Reality of coming school year defines our work

As the summer has passed the halfway mark, everyone at Lincoln Public Schools has turned their attention to the beginning of a new school year.   The brief lull our school district experiences in June allows us to recharge our batteries, spend some quality time with family and get in some valuable reading.  But that lull is indeed brief, and after July Fourth we are suddenly well into the 2016-17 school year.

As I think about next year, I already can identify factoids that will continue to define our work, give us pause and make us thankful to live in such a progressive and supportive community.

  • The enrollment surge we have been experiencing in the last five years will continue with an anticipated influx of another 900-plus students this fall.  As we continue to analyze and understand this rapid growth, we have discovered there is no one cause: Companies are expanding and jobs have been added; the quality of life that Lincoln offers attracts people from all over the country and world – and they tend to stay here.  This kind of growth benefits our schools and community, but also will certainly cause our Board of Education to discuss facility capacity sooner than later.
  • After a successful inaugural year, The Career Academy is also poised to grow more than 100 students.   The word is spreading: TCA’s career pathways are supported by business and industry partners who are offering meaningful internships and jobs.   We anticipate there will be 1,000 students at TCA (currently around 425) in the next few years.
  • The new Sally G. Wysong Elementary School and the Bill Nuernberger Education Center open in a few weeks and will be met with great excitement.   The opportunity to be a part of establishing a new culture has attracted teachers and administrators to those two facilities from across the school district.   I always love the energy that the newness represents, and am appreciative of the community support for providing the funds to make this happen.  Next summer, the Marilyn Moore Middle School (with a YMCA) will open.
  • Adding more than 300 new educators to our team has become the norm each year.  These talented professionals come from colleges across the state and from school districts where they have honed their talents. Again, we are fortunate that staff desire to come to Lincoln and we are able to benefit from their commitment to remaining in the community.

The upcoming elections will certainly provide opportunities for education to be discussed in many forums.   The November election might be more interesting than most but, at the end of the day, we know our parents and community support our work and will continue to help us improve. We believe our most important imperative is ensuring the success of each and every one of our nearly 41,000 students. We will not disappoint.

Steve

The first two weeks of June

The first two weeks of June are the best for a Midwest superintendent. The frenzy represented by the end of a school year (graduations, retirement celebrations and numerous invitations to student and staff events) gives way to a few days of reflecting on the school year, planning summer meetings, and catching up on reading. We know these two weeks also involve some hiring, budget preparation, planning retreats and vacations, but the pace is a bit more relaxed.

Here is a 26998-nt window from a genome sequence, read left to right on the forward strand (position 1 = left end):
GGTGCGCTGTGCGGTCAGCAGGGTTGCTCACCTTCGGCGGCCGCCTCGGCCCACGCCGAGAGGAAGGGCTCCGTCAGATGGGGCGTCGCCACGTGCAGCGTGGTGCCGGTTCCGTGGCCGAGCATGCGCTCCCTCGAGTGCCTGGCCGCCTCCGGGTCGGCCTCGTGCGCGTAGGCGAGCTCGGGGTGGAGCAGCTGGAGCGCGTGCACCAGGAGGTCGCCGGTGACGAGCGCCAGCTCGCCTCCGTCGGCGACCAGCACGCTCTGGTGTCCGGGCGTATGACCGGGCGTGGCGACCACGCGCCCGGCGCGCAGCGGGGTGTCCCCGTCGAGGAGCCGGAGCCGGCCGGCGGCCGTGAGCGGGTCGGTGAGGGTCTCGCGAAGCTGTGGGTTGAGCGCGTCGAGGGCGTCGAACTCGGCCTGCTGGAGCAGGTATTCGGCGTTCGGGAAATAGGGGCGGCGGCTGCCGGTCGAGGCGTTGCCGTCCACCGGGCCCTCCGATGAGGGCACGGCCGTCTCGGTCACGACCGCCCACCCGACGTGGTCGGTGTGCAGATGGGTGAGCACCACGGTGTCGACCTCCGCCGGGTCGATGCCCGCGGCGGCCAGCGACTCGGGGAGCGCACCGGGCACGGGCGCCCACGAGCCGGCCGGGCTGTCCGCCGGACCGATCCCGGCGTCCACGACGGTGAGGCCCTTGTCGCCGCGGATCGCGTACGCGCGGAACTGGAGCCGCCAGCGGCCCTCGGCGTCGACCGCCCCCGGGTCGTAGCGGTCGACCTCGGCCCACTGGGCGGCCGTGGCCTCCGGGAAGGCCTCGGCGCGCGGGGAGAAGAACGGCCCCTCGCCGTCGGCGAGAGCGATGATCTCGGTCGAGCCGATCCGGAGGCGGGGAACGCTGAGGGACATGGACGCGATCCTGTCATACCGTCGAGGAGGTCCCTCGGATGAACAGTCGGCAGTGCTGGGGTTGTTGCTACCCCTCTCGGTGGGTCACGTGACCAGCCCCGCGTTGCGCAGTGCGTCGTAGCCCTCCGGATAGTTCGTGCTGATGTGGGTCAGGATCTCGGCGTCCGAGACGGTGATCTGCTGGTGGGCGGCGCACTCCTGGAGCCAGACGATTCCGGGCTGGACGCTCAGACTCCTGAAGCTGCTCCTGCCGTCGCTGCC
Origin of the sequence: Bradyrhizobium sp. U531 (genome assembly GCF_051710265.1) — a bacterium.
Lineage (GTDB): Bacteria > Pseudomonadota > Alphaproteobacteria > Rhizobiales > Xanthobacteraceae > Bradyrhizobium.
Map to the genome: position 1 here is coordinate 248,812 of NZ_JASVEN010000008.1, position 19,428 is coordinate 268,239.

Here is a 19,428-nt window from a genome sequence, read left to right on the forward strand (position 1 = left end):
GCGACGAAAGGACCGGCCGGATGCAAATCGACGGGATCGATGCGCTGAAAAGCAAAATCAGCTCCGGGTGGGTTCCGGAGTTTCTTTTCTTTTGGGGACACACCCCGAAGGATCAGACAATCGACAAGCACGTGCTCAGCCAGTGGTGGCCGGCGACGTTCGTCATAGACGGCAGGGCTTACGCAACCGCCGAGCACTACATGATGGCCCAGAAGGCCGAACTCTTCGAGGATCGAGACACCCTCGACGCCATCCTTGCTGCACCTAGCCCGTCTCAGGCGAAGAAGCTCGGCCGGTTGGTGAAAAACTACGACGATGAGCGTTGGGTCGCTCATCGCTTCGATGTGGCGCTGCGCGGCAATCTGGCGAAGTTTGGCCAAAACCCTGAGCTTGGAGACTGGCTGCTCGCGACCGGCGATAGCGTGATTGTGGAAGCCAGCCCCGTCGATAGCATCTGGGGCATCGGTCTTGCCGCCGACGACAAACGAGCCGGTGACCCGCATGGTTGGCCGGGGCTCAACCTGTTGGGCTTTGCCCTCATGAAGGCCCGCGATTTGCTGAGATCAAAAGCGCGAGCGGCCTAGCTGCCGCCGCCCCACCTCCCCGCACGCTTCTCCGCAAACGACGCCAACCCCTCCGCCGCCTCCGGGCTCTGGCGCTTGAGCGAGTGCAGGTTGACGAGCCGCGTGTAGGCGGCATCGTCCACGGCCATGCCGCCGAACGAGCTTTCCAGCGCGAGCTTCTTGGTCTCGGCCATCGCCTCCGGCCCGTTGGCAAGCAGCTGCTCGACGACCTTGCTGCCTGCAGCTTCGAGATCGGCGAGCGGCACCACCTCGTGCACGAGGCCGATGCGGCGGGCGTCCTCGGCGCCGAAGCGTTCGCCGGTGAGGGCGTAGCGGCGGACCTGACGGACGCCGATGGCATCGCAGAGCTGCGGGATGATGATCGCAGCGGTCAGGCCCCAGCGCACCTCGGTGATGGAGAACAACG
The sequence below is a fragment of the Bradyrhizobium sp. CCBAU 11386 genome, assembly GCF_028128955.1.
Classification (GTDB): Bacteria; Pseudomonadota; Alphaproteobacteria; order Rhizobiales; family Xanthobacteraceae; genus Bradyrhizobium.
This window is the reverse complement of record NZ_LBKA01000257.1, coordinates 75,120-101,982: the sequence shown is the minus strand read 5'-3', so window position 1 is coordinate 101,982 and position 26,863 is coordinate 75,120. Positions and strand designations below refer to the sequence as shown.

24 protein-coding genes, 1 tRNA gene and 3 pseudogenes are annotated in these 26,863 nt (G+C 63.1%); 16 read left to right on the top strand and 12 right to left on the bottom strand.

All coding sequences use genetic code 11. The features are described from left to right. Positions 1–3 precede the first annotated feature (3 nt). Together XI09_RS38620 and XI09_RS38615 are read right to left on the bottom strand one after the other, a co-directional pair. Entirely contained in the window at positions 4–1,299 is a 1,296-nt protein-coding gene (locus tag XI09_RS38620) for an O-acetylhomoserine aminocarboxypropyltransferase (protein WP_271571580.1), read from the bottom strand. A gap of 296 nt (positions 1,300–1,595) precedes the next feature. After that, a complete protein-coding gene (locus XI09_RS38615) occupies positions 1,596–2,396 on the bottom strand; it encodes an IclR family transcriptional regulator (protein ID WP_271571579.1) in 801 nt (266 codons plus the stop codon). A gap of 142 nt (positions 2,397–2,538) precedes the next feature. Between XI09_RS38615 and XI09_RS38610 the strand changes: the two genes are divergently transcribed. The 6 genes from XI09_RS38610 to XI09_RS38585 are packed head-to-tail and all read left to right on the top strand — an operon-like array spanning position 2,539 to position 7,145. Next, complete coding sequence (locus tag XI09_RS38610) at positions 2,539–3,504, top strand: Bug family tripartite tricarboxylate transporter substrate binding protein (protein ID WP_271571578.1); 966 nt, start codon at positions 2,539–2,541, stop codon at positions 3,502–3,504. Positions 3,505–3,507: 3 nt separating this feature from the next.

Sadly, these two weeks go by entirely too quickly.

The 2015-16 school year was another excellent year at Lincoln Public Schools. One highlight was the opening of The Career Academy with close to 300 students in 13 pathways. A work in progress, this option for students will only get stronger as the word gets out that the graduates of TCA have college credits and internships lined up with our local community partners in business and industry. In fact, we anticipate more than 400 students will enroll next year.

Another highlight has been the work of our Success Schools for students with behavior issues. Like TCA, we know these programs are evolving to help students facing unique challenges find their path to success. These are intense programs that provide a caring environment strongly based upon building supportive relationships, offering alternatives, and searching for what each student needs to be successful, rather than placing students into pre-determined programming. Our end goal is to help them return to their home schools and become productive citizens in our community. As our overall enrollment expands, so does the number of students needing this type of support.

As we look to 2016-17, we anticipate more than 950 new students in our school district. Although we are surprised how dramatically our student growth has been (and likely to continue), we know our community will continue to grow as employment opportunities expand city-wide.

To address some of the challenges posed by crowded schools, the Lincoln Board of Education recently moved to place modest restrictions on transfers into Lincoln North Star High School that will go into effect for the 2017-18 school year.

We are also excited about the opening of Wysong Elementary School this fall. We anticipate Wysong will have more than 300 students on the first day (earlier projections were around 250). The Nuernberger Education Center will also open its doors during the 2016-17 school year.

This year, the instructional technology plan moved aggressively to provide Chromebooks for all 3-6 graders. We are so thankful for the great work of our technology and curriculum staff who have done an amazing job of bringing this transformation to scale. As many know, this is a large undertaking and truly represents second-order change that will require teachers and administrators to learn new skills. I am confident that the incredibly talented staff and leadership of this school district are up to the challenge.